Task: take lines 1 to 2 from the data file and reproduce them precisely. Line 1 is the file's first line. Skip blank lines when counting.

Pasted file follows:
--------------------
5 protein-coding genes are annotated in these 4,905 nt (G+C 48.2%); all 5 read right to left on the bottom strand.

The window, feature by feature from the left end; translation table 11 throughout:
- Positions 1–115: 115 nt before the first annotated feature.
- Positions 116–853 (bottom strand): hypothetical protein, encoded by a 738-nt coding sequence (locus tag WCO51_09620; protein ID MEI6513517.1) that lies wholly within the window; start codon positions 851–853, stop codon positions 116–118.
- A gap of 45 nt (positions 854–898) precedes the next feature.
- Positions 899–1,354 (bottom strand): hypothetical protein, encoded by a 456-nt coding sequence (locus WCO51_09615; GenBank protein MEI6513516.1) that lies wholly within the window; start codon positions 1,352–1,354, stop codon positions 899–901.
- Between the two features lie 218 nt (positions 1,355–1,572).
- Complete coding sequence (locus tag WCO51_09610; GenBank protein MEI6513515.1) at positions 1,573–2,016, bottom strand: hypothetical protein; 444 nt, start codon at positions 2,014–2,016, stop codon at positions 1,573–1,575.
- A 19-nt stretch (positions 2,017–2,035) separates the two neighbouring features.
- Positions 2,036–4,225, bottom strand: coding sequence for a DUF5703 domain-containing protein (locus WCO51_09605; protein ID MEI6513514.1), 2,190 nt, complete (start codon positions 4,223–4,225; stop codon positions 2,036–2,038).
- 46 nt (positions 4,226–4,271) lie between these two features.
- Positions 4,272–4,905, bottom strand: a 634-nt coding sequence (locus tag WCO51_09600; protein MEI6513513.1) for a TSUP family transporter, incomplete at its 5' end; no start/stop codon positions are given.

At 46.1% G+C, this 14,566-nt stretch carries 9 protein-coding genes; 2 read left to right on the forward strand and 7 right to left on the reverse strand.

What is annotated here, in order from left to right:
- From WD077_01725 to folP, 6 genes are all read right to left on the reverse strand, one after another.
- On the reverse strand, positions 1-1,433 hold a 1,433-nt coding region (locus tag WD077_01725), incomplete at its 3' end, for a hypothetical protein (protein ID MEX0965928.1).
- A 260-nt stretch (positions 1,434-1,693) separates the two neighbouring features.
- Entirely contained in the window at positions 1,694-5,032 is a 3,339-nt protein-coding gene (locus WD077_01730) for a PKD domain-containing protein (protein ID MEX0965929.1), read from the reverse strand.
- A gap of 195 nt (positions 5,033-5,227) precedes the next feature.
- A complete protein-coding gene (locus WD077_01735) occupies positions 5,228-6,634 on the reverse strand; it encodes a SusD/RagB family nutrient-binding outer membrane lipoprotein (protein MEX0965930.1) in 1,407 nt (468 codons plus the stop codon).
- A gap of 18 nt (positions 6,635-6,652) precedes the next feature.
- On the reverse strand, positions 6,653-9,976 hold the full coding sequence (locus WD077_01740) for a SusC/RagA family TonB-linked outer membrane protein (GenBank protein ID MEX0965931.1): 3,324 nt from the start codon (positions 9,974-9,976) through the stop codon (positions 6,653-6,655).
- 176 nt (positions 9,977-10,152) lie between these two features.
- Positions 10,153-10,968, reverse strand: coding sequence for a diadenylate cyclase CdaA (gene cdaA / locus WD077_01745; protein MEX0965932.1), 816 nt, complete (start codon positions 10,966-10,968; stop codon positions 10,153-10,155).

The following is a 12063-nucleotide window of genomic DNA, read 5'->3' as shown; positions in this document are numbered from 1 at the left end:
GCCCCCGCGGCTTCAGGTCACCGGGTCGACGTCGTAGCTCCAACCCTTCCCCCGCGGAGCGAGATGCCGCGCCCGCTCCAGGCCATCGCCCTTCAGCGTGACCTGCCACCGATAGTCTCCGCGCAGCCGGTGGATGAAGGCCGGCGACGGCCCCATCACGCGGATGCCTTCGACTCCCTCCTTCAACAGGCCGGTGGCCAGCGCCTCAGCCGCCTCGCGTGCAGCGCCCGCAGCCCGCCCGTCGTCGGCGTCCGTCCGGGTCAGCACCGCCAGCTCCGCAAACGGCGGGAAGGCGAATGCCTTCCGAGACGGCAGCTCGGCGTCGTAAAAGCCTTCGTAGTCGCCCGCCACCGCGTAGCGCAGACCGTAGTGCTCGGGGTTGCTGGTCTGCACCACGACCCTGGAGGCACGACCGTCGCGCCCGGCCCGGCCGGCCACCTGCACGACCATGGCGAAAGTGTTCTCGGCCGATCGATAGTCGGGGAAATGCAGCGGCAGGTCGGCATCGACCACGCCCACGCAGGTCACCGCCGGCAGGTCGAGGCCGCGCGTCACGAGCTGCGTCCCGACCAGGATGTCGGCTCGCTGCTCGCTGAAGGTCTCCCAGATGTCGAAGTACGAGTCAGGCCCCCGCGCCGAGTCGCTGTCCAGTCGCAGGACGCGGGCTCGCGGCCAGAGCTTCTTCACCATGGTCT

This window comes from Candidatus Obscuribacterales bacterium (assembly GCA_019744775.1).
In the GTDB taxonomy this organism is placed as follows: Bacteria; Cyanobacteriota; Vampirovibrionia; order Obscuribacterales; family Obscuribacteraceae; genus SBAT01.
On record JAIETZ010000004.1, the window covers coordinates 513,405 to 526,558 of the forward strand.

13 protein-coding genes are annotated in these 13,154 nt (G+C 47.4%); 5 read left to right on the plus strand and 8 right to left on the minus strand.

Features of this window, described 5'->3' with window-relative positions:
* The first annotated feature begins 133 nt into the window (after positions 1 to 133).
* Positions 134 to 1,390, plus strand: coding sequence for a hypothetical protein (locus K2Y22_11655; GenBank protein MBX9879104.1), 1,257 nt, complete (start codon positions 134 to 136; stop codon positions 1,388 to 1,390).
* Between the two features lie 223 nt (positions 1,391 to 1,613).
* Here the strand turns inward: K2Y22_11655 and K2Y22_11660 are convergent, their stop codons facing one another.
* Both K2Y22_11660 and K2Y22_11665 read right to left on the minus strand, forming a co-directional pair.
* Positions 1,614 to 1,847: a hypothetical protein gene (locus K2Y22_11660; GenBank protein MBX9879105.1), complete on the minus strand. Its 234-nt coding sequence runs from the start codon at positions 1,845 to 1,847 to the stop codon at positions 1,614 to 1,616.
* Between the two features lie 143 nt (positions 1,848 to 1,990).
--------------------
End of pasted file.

5 protein-coding genes are annotated in these 4,905 nt (G+C 48.2%); all 5 read right to left on the bottom strand.

The window, feature by feature from the left end; translation table 11 throughout: